Warwick’s transportation hub has a new name – City Centre Warwick has replaced the simpler “Interlink” – and state and city officials were out in numbers yesterday to promote it as the place to invest.
“We’re really right here in the heart of our state to see the economy grow,” Gov. Lincoln Chafee told an audience of local developers, chamber of commerce representatives and reporters at the Hilton Garden Inn.
Chafee has broadcast that same message since he was Warwick’s mayor, when he brought attention to the fact that Green Airport is closer to Amtrak rails than any other airport in the northeast. And, while the message remains consistent, so too are some of the players.
John R. Pagliarini, who served Chafee when he was mayor and is now chief of staff at the Rhode Island Development Corporation, was emcee for yesterday’s announcement. He recalled how Mayor Chafee stood behind a chain link fence that surrounded the Bayliss Chemical plant and said it was a potential site for a train station. Decades later, the site became a station, a parking garage and a central facility for rental cars; all connected to the airport by the Interlink.
While there has been some development, such as the Hilton Garden Inn and the Iron Works Tavern, that imagined redevelopment hasn’t yet occurred.
When Chafee was elected governor, he pledged to make the Interlink and the Warwick Station Development District key components in the state’s economic development strategy. At yesterday’s event, the EDC rolled out the new name, the new logo, the website and videos aimed at attracting development between Post Road and Jefferson Boulevard opposite the airport.
“The goal of developing the new brand – City Centre Warwick – is to create a cohesive identity on a local, regional and national level to help market the 95 acres surrounding T.F. Green Airport, the Warwick rail station, the Interlink and Interstate 95 that make up this unique development opportunity,” said Pagliarini.
The objective, he went on to say, is “to position City Centre Warwick as a prime, transit-oriented development hub, with significant investment and business growth opportunities that will benefit the city of Warwick and all of Rhode Island.”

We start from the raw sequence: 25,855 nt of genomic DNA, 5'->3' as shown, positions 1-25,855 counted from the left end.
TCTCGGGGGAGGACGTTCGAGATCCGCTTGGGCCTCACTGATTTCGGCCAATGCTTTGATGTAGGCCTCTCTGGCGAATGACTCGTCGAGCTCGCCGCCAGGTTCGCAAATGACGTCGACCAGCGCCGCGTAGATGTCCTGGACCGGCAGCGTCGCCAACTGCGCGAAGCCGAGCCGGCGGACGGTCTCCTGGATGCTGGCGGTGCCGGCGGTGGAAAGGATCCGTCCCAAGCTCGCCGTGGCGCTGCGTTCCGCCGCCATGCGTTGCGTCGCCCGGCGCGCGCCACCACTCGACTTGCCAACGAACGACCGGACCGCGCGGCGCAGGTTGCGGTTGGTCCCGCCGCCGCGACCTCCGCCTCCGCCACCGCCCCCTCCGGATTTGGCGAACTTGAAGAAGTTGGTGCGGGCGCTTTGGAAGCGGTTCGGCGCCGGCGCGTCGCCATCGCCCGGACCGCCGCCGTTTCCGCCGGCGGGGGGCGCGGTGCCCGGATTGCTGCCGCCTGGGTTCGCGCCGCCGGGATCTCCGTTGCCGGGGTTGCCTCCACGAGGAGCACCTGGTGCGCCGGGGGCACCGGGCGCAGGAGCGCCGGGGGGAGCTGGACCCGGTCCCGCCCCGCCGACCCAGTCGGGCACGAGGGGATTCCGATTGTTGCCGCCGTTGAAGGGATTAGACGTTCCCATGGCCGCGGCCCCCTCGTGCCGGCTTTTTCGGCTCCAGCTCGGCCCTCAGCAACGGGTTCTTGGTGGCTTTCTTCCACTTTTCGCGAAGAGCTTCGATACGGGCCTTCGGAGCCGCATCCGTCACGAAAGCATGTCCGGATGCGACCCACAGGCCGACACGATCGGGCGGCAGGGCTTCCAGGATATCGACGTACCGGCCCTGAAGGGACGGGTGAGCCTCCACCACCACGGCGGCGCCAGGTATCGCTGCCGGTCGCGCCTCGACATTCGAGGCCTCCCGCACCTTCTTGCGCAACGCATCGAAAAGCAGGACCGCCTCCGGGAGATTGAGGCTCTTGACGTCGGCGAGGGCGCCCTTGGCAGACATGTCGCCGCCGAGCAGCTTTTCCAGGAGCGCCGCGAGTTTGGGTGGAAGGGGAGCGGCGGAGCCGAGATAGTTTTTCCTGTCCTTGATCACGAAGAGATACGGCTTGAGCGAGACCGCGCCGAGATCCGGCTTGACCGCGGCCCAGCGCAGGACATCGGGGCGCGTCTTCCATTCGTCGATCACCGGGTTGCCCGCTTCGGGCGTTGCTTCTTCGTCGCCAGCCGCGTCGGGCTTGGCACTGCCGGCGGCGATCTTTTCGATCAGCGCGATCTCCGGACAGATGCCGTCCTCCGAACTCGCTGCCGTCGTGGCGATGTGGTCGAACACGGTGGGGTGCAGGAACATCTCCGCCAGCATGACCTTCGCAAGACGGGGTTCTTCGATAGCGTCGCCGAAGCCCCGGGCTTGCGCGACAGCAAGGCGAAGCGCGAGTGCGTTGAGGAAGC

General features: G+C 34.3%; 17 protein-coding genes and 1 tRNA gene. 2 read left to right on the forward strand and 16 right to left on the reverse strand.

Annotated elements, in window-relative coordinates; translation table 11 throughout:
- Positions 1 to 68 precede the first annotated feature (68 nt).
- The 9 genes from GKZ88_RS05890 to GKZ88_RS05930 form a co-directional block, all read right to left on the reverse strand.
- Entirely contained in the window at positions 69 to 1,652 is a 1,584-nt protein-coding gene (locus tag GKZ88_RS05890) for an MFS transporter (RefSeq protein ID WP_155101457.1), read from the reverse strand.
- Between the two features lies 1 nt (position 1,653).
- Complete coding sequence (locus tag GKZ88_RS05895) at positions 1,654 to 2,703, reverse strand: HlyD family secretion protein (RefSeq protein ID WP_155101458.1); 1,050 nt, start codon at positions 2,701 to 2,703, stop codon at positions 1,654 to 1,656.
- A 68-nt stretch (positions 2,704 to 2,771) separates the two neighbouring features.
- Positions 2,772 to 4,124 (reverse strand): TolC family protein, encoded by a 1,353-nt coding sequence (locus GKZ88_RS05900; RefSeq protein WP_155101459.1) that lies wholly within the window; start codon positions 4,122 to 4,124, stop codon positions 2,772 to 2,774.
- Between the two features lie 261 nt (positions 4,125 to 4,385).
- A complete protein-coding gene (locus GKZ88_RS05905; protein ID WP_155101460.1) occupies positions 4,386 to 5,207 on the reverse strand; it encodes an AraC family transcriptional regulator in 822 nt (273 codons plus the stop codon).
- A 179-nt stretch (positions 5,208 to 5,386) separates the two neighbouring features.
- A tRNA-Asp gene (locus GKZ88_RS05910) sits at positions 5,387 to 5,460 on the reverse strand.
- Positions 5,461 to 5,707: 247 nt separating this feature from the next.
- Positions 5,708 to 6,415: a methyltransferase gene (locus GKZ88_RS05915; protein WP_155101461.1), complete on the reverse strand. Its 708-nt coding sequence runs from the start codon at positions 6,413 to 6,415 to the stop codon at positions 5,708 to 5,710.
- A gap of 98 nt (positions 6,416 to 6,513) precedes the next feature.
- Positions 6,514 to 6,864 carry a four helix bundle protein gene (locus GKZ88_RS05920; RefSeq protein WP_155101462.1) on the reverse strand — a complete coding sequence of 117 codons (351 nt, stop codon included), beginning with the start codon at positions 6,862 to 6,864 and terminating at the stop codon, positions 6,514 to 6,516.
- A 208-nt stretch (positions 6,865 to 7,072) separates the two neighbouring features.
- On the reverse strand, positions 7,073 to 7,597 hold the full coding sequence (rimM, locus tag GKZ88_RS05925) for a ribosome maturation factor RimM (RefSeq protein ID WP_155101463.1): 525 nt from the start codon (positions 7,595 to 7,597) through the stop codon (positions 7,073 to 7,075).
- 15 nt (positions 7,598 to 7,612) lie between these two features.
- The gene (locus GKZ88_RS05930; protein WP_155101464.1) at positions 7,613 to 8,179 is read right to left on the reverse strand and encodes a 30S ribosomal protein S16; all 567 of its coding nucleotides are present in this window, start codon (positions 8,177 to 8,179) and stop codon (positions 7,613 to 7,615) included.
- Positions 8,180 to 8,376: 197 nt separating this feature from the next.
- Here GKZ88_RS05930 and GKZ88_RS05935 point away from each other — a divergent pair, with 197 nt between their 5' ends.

The marketing effort was welcome news to Michael D’Ambra, who for more than four years has been ready to move ahead with plans to transform the eight-acre site of his construction company and asphalt plant on Jefferson Boulevard into a hotel, office towers and retail space.
“Sooner or later, it’s going to happen,” D’Ambra said prior to the start of Monday’s meeting.
He said he has not had a single legitimate inquiry about his proposal since it gained the required city zoning and permitting. He said he has moved ahead with moving the construction business and asphalt plant to Johnston and that move should happen next spring.
Another developer, Michael Integlia, who recently acquired and subdivided the 80-acre Leviton property on Jefferson Boulevard was more upbeat.
“We’re working on plans, exploring,” Integlia said when asked what may become of the Elizabeth Mill, the brick building that the city administration fought hard to preserve as the signature building for the district. Although it’s quiet at the moment, Integlia sees the business climate brightening and he expects an announcement in the spring.
According to John Riendeau of EDC, who worked closely on the marketing plan and website (CityCentreWarwick.com), the effort is designed to play a key role in promoting development in the district. He said the site not only offers an overview of the district, but also provides critical information to developers on zoning, utilities, available lots and development opportunities.
Mayor Scott Avedisian likewise acknowledged the years spent since Chafee articulated his vision of connecting the airport and a rail station.
“Slow and steady always wins the race,” he said.
He said now is the time to market the district. “We know the types of businesses we need to attract,” he said.
Avedisian, who is featured in one of the promotional videos, said the district has the potential of 1.5 million square feet of new development producing 2,000 to 3,000 new jobs.
Senator Jack Reed made the connection to airport projects and how, once a longer runway with international and non-stop coast-to-coast service is completed in 2017, it will draw in additional business.
“We’ve got to keep doing more,” he said.
Phil Kydd, deputy director of the state Department of Transportation, said the district is on “the cutting edge” and is well positioned to be a leader in development.
In addition to the $400,000 federal grant used to develop the marketing campaign, Kydd pointed out that the state has another $1 million in federal funds to make pedestrian-friendly improvements within the district. He also said that the DOT is looking at giving the Airport Connector “a more park-like feel” as the gateway to state visitors and that it is in discussions with the MBTA to increase commuter rail stops at the Interlink, including weekend service.
Kelly Fredericks, president and CEO of the Rhode Island Airport Corporation, said the airport is prepared to embank on a new phase of growth. He said he welcomed the opportunity to join the state and the city in marketing City Centre Warwick.